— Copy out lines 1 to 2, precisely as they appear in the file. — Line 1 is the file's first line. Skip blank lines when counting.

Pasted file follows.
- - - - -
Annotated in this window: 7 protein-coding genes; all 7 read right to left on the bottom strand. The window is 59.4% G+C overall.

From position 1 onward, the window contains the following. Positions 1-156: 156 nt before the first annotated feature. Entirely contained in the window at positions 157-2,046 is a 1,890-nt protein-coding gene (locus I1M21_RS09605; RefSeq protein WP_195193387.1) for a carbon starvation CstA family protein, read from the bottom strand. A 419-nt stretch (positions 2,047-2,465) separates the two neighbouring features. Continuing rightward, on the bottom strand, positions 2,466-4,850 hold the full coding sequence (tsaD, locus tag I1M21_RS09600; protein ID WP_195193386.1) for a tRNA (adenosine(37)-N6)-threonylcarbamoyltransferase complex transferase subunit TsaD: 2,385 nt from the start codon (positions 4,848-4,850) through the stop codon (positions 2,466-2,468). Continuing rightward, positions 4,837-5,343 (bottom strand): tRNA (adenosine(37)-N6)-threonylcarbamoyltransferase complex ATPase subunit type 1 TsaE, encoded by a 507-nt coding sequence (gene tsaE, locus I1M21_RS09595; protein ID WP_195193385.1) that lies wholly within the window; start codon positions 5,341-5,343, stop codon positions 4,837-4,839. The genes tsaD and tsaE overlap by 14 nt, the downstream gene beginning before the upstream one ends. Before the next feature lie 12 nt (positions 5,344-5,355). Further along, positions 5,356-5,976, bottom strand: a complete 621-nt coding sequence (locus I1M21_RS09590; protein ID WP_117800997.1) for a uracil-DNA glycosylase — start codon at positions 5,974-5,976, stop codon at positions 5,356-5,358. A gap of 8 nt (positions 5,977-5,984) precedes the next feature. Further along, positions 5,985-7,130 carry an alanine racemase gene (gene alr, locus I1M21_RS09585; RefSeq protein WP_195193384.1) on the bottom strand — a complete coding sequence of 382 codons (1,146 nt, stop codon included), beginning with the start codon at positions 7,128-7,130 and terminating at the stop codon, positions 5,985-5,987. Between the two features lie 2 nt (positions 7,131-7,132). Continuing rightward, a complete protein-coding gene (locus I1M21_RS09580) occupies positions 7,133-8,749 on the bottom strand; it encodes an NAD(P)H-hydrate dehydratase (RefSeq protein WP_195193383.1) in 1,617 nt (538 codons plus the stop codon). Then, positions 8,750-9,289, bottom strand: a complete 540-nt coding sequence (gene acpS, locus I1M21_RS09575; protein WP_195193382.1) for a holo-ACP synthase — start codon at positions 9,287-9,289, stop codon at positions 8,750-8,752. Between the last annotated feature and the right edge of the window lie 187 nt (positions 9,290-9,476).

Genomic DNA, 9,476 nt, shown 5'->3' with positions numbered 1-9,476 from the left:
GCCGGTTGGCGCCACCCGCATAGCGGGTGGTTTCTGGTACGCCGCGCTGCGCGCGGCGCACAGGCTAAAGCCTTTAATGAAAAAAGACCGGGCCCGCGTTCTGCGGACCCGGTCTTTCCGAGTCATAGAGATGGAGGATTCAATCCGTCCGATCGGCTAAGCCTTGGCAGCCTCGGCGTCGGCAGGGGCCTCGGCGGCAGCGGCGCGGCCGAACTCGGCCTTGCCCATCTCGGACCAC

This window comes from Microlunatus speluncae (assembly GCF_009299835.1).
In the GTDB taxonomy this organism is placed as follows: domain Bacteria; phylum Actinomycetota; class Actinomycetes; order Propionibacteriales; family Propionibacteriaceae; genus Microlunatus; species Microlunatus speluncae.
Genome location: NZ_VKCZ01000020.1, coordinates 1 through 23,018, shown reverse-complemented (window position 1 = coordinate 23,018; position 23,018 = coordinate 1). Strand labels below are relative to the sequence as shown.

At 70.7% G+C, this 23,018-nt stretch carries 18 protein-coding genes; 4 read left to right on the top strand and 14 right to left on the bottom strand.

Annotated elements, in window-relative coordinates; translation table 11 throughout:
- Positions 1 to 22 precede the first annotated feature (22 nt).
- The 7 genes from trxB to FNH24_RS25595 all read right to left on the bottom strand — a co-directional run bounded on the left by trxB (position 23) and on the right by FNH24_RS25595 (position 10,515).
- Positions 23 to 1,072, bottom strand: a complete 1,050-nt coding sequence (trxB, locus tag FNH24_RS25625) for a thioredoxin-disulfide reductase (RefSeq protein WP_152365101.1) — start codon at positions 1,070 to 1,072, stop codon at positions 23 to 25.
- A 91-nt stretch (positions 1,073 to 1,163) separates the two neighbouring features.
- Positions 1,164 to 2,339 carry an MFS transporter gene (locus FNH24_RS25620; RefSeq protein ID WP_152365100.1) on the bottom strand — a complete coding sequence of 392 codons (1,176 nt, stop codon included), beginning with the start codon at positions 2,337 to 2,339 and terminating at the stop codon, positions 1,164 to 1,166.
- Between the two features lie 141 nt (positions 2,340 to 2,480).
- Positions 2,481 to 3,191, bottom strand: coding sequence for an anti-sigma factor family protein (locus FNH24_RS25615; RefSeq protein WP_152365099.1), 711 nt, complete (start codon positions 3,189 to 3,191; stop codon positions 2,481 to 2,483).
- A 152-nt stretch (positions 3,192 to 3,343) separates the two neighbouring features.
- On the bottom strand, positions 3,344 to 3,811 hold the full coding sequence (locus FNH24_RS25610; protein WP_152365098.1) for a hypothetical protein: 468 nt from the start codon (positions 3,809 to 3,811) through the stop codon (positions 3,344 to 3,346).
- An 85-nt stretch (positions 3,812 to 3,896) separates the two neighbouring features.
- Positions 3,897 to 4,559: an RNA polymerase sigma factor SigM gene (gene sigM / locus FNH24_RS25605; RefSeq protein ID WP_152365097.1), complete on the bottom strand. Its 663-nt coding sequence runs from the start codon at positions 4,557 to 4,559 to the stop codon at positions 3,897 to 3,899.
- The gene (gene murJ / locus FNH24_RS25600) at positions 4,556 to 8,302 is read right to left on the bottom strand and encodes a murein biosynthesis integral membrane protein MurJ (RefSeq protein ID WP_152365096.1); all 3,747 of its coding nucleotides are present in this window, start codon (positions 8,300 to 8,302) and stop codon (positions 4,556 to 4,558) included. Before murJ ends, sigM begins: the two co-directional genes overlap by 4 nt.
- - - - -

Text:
Annotated in this window: 7 protein-coding genes; all 7 read right to left on the bottom strand. The window is 59.4% G+C overall.

From position 1 onward, the window contains the following. Positions 1-156: 156 nt before the first annotated feature. Entirely contained in the window at positions 157-2,046 is a 1,890-nt protein-coding gene (locus I1M21_RS09605; RefSeq protein WP_195193387.1) for a carbon starvation CstA family protein, read from the bottom strand. A 419-nt stretch (positions 2,047-2,465) separates the two neighbouring features. Continuing rightward, on the bottom strand, positions 2,466-4,850 hold the full coding sequence (tsaD, locus tag I1M21_RS09600; protein ID WP_195193386.1) for a tRNA (adenosine(37)-N6)-threonylcarbamoyltransferase complex transferase subunit TsaD: 2,385 nt from the start codon (positions 4,848-4,850) through the stop codon (positions 2,466-2,468). Continuing rightward, positions 4,837-5,343 (bottom strand): tRNA (adenosine(37)-N6)-threonylcarbamoyltransferase complex ATPase subunit type 1 TsaE, encoded by a 507-nt coding sequence (gene tsaE, locus I1M21_RS09595; protein ID WP_195193385.1) that lies wholly within the window; start codon positions 5,341-5,343, stop codon positions 4,837-4,839. The genes tsaD and tsaE overlap by 14 nt, the downstream gene beginning before the upstream one ends. Before the next feature lie 12 nt (positions 5,344-5,355). Further along, positions 5,356-5,976, bottom strand: a complete 621-nt coding sequence (locus I1M21_RS09590; protein ID WP_117800997.1) for a uracil-DNA glycosylase — start codon at positions 5,974-5,976, stop codon at positions 5,356-5,358. A gap of 8 nt (positions 5,977-5,984) precedes the next feature. Further along, positions 5,985-7,130 carry an alanine racemase gene (gene alr, locus I1M21_RS09585; RefSeq protein WP_195193384.1) on the bottom strand — a complete coding sequence of 382 codons (1,146 nt, stop codon included), beginning with the start codon at positions 7,128-7,130 and terminating at the stop codon, positions 5,985-5,987. Between the two features lie 2 nt (positions 7,131-7,132). Continuing rightward, a complete protein-coding gene (locus I1M21_RS09580) occupies positions 7,133-8,749 on the bottom strand; it encodes an NAD(P)H-hydrate dehydratase (RefSeq protein WP_195193383.1) in 1,617 nt (538 codons plus the stop codon). Then, positions 8,750-9,289, bottom strand: a complete 540-nt coding sequence (gene acpS, locus I1M21_RS09575; protein WP_195193382.1) for a holo-ACP synthase — start codon at positions 9,287-9,289, stop codon at positions 8,750-8,752. Between the last annotated feature and the right edge of the window lie 187 nt (positions 9,290-9,476).